13of 50

Volunteer in the Community

Without even realizing it, you can get stuck in a bubble of sorts during your time in college. Volunteering off campus can be a great way to refocus your priorities, get a break from the chaos of school, meet new people-and, of course, make a difference in your community.

14of 50

Volunteer on Campus

You don't always have to head off-campus to volunteer. Ask around to find volunteer projects that let you stay on campus but also meet new people and improve your community along the way. Options can range from playing basketball with neighborhood kids to volunteering in a reading program. Either way, you'll undoubtedly end up meeting other volunteers who can quickly become friends, too.

15of 50

Organize a Volunteer Project

Whether it's picking up trash for Earth Day or collecting food donations for Thanksgiving, there's always a reason to help out others, no matter the time of year. Organizing a volunteer project can be a great way to be the change you wish to see in the world while also meeting like-minded people in the process.

16of 50

Hit the Gym

In addition to the physical benefits and the stress relief, working out can be a great way to meet people. Sure, lots of folks will be listening to music or in their own worlds while on the machines, but there are lots of other opportunities to strike up conversations-and friendships.

17of 50

Take a Non-Credit Exercise Class

For some people, having a scheduled class is the only way they'll stick to a regular exercise routine. If this sounds like you, consider a non-credit exercise class as a way to get your workout in and meet other folks. If you keep both as a goal, you'll be more likely to succeed in each.

18of 50

Take a For-Credit Exercise Class

For other students, if they're going to make the effort to go to a class-even an exercise class-they're going to want to get credit for it. And while one- or two-credit exercise classes have more obligations than traditional exercise classes, they also can be a great way to meet people with similar priorities and interests.

19of 50

Start a Physical Activity Club

Who says you can't mix fun with physical activity? Consider starting a club that lets you combine the two-Quidditch Club, anyone?-while also allowing you to meet similar folks who are both interesting and active.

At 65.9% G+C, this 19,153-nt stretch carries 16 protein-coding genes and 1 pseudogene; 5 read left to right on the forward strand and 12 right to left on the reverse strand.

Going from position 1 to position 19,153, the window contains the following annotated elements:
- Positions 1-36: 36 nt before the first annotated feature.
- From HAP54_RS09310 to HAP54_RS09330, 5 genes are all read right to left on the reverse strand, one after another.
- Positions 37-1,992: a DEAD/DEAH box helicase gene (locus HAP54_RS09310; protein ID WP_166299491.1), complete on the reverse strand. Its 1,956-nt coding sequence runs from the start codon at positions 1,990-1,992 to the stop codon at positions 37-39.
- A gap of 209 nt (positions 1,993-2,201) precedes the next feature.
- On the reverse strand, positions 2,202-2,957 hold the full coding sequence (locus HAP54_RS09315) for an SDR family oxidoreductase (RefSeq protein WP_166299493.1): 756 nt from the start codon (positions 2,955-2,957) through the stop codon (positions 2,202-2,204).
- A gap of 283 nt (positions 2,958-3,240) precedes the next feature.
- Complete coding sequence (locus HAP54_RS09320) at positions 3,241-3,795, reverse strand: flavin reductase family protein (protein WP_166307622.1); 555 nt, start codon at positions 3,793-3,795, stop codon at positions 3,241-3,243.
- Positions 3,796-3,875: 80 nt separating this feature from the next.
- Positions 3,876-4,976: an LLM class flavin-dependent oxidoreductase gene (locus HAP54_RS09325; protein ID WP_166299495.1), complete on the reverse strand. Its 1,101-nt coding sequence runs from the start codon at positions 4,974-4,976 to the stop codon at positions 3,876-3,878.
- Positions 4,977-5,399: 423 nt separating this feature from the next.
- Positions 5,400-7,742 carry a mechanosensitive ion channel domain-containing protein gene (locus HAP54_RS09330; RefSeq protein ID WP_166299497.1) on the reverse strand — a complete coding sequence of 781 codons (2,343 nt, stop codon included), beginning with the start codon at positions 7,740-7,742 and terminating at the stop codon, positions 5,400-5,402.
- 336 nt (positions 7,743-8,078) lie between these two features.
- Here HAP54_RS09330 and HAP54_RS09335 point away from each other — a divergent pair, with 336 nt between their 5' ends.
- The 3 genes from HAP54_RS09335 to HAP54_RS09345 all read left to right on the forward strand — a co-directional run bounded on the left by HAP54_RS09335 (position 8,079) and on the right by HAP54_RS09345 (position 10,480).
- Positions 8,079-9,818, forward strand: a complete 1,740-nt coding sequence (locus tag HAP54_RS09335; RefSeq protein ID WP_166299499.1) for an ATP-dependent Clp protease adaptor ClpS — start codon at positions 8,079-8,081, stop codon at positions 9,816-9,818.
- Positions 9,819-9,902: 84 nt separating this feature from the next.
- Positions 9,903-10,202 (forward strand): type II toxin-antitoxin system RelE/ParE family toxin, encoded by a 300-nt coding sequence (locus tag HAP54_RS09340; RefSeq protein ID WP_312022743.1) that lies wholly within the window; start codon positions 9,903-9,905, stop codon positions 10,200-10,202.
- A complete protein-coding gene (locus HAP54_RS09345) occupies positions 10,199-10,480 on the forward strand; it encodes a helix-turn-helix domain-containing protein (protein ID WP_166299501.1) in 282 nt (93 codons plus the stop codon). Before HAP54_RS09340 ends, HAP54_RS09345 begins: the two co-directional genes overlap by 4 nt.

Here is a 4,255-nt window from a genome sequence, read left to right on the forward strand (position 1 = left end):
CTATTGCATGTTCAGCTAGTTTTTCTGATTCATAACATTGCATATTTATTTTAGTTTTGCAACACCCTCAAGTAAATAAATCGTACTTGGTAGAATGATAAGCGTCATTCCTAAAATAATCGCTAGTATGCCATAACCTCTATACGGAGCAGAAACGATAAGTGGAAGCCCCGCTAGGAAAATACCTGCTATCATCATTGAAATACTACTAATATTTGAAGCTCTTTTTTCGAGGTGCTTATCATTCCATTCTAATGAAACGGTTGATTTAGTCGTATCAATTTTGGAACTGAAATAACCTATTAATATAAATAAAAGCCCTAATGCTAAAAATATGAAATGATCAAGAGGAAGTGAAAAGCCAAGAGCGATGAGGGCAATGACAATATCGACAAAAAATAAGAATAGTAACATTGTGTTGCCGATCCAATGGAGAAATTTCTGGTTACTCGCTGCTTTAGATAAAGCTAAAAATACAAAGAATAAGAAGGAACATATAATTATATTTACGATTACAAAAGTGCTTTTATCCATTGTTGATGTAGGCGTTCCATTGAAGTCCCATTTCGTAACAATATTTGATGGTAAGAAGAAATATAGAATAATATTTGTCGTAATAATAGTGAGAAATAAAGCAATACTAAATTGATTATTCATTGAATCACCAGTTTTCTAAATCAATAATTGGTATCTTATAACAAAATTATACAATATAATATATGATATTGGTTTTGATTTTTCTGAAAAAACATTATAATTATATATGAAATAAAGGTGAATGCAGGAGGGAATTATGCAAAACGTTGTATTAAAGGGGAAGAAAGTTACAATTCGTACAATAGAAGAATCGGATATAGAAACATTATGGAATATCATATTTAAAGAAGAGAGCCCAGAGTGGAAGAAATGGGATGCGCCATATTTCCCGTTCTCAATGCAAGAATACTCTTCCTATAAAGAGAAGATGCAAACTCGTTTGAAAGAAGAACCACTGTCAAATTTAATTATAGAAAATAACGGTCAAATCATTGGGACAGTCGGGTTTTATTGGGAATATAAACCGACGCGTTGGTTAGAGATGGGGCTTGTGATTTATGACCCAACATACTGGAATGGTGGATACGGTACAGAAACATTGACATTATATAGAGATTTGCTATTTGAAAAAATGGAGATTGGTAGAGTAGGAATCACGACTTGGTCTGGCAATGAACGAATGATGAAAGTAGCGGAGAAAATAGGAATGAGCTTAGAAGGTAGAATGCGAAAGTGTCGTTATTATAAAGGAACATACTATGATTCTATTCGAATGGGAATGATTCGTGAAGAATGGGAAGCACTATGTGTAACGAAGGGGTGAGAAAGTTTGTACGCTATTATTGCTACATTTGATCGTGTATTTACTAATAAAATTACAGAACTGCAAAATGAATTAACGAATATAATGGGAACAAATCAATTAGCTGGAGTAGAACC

20of 50

Join the Campus Newspaper

It takes a lot of teamwork to put your campus newspaper together, whether it comes out daily or weekly. As a member of the newspaper staff, you'll spend a lot of time with the writers, editors, and production people. Consequently, strong friendships can form as you work together to produce an important campus resource.

21of 50

Write for a Campus Magazine or Blog

Even if you view writing as a solo activity, when you write for a campus magazine or blog, you're most often part of a staff. Which, of course, means that you'll get to interact with folks during planning meetings, staff meetings, and other group events. And all that collaboration is sure to lead to some friendships along the way.

22of 50

Start or Join an Academics Club Oriented Toward Your Major

There are nearly always academic clubs on campus that focus on interests (like a Pre-Med Club) or performance (like Mortar Board), but there may not be one specifically for, say, English majors. Consider starting a club that is social in nature but targeted at students in your particular program. You can share tips on professors, classes, assignments, and job opportunities.

23of 50

Start or Join a Non-Major Academics Club

Similar to a club for people in your major, clubs that cater to specific academic interests can be a great way to find other students to connect with. Students interested in creative writing, for example, might not all be English majors. An academic-based club can be a unique opportunity for people with similar interests to connect in ways that might not otherwise be available on campus.

24of 50

Check in With the Student Activities Association

It may sound silly at first, but the office on your campus that coordinates student clubs and organizations is a beehive of activity. There are always students coming and going, and activities being planned. And usually, too, these offices are looking for more people to help out. It's totally okay to walk in and ask how you can get involved. Chances are, by the time you leave, you'll have more opportunities for involvement-and friendship-than you know what to do with.

25of 50

Attend a Campus Event

Students can often feel like there's nothing going on or that whatever is going on doesn't apply to them. Instead of allowing this tension to keep you from doing anything, step outside of your comfort zone and learn something new. At least once a week, challenge yourself to go to a campus event you know nothing about. You might be surprised at what you learn-and whom you meet along the way.